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That proposed Freestone-Occidental AVA: an interim status report



I had a little time to catch up on the proposed Freestone-Occidental appellation. Here’s what I found out.

It was first proposed to the TTB in 2009, according to First Leaf, a Sonoma company that helps investors acquire agricultural land, and whose website contains valuable information on Sonoma’s various wine regions. Freestone and Occidental are, of course, small towns in the southwestern part of Sonoma County. Here’s a link to one version of a map, Free-Occ,  prepared by my friend, the AVA specialist Patrick Shabram. The website, everywine, has done a nice job summarizing the facts of the proposed appellation.

So what’s happened since 2009? In a word, nothing. “TTB returned [the application] last year,” explains Mike McEvoy, vice president of sales and marketing for Joseph Phelps Vineyards, which has vineyards in the area. The problem, according to McEvoy: “The reason TTB gave was, they had clarified their view on new AVAs that overlap with existing AVAs. And because part of the Freestone-Occidental appellation overlaps Russian River Valley, they sent back the petition back.” The problem seems to particularly apply to Freestone, not Occidental.

Shabram told Marimar Torres, (who shared the email with me) back in 2012, that he was aware of the overlap problem, and that “resubmitting a revised petition with the overlapped area removed, is much more plausible.” McEvoy, however, says little has occurred lately to push things forward. He says a group of members of the West Sonoma Coast Vintners, including Andy Peay, Ehren Jordan, Regina Martinelli and Ted Lemon, has plans to meet new month “to tackle this Freestone dilemma.” Unfortunately, the group wants any Freestone AVA “to include the area that’s overlapping with Russian River Valley,” which TTB is opposed to. Of course, no matter what the new eventual appellation is, starting this year it will have to append the words “Sonoma County” to it, according to the county’s new conjunctive labeling law, which will make for quite a mouthful.

My own feeling is that there should be at least one new AVA carved out from that area. I’ve always said the existing Sonoma Coast appellation is too big to mean anything. I was excited when Fort Ross-Seaview was approved by the TTB in 2011, but, as Marimar Torres, whose Doña Margarita Vineyard lies in the proposed new AVA, correctly notes, Fort Ross-Seaview is quite a distance away from Freestone-Occidental. “It’s so far north [whereas] Freestone-Occidental has a distinct personality.” The elevations there aren’t as high as in Fort Ross-Seaview, meaning the region is more subject to fog, making the wines deeper, heavier, more brooding than those of their northern cousins. Marimar’s 2005 Doña Margarita Pinot Noir is a classic example: dark, tannic and lush, not to mention ageworthy.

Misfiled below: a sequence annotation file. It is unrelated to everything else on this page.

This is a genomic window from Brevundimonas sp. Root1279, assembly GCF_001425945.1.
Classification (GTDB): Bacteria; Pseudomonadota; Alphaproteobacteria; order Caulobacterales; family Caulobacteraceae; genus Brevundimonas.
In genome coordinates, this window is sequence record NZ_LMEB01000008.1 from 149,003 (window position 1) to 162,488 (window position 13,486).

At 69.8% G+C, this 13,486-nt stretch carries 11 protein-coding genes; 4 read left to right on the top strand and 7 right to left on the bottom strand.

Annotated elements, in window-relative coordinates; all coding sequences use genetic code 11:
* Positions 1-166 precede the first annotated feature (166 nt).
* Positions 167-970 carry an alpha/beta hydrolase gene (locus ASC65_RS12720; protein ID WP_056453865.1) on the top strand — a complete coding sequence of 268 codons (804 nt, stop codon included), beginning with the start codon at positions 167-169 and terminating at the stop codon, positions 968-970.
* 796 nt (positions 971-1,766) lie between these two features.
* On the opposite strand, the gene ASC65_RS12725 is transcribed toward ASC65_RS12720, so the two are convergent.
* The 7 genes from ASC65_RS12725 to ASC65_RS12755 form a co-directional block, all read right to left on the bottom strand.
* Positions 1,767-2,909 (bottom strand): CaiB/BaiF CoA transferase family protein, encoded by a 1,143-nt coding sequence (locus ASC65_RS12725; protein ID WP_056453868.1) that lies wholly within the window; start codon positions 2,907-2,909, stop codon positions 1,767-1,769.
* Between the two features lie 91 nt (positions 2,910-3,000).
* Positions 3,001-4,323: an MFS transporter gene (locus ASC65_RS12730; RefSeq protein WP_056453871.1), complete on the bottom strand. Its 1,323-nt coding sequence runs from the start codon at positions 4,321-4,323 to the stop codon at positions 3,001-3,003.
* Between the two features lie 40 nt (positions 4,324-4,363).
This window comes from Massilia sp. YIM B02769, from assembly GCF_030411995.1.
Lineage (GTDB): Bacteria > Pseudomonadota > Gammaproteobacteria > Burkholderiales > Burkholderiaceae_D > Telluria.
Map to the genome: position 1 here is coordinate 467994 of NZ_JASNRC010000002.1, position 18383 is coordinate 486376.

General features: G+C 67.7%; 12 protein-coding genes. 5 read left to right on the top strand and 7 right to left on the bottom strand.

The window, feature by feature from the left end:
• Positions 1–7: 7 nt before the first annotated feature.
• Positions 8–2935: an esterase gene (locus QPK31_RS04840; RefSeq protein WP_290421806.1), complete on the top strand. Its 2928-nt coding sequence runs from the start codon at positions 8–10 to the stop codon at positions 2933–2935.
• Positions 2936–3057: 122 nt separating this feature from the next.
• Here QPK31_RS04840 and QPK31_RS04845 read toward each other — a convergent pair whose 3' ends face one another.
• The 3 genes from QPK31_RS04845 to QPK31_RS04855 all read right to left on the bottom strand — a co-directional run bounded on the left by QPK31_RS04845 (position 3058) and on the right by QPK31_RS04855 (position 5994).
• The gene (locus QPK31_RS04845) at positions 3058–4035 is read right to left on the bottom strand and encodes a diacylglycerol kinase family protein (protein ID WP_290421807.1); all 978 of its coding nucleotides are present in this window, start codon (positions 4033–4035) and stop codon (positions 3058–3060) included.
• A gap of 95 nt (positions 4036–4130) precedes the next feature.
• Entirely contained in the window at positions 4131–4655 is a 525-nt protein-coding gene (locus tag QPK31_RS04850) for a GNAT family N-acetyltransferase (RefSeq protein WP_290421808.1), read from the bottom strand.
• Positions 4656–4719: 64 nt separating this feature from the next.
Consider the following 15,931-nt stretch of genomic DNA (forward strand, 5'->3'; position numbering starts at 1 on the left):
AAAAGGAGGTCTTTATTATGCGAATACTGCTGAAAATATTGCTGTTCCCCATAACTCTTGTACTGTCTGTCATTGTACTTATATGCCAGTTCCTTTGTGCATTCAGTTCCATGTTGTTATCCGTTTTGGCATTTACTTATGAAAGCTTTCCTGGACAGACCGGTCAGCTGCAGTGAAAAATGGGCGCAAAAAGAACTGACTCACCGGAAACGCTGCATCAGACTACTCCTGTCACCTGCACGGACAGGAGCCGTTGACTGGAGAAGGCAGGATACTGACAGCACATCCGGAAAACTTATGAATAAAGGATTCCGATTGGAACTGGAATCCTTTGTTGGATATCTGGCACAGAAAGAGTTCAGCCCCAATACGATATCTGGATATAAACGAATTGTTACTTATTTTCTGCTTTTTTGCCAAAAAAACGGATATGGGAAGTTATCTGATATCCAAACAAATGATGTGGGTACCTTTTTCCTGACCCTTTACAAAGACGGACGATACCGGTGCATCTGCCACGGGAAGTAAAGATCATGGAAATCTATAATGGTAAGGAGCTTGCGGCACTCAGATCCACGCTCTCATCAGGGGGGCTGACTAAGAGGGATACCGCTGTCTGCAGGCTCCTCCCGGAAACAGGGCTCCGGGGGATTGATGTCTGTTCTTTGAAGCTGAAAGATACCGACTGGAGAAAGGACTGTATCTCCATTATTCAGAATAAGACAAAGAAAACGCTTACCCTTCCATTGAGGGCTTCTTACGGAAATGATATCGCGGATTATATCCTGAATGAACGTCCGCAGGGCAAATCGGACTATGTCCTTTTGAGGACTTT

1. Their objection puzzles me: Doesn’t the extant “Sonoma Coast” AVA *already* overlap with RRV (and bits of Carneros (?))?
    I drink a fair bit of wine from the F/O area and whilst I’m skeptical of many of the specifics tagged to the concept of “terroir”, I do find the wines of that area to be pretty distinct from its notable neighbors; particularly the pinot noirs

  2. dr, I can’t answer that. The TTB sometimes can be a very untransparent bureaucracy.

  3. dr, the objection to overlapping AVAs is relatively recent. At the time that the Russian River Valley AVA and Sonoma Coast AVA were created, the ATF (now the TTB) didn’t object. Each AVA petition was viewed as independent. Now existing AVAs need to be taken into account in the petitioning process. That change occurred while Freestone-Occidental was pending.

  4. Doesn’t the TTB’s objection to new appellations overlapping old appellations put TTB in a position of favoring the old appellations even in the face of evidence that their may be a reliable way to describe growing regions to consumers?

    It looks like a matter of favoring process over reality to me.

  5. If appellations like Russian River and Sonoma Coast had been created in a more realistic size to begin with we wouldn’t have these issues. Marketing trumps any desire to aide consumers in recognizing specific growing areas in most cases.

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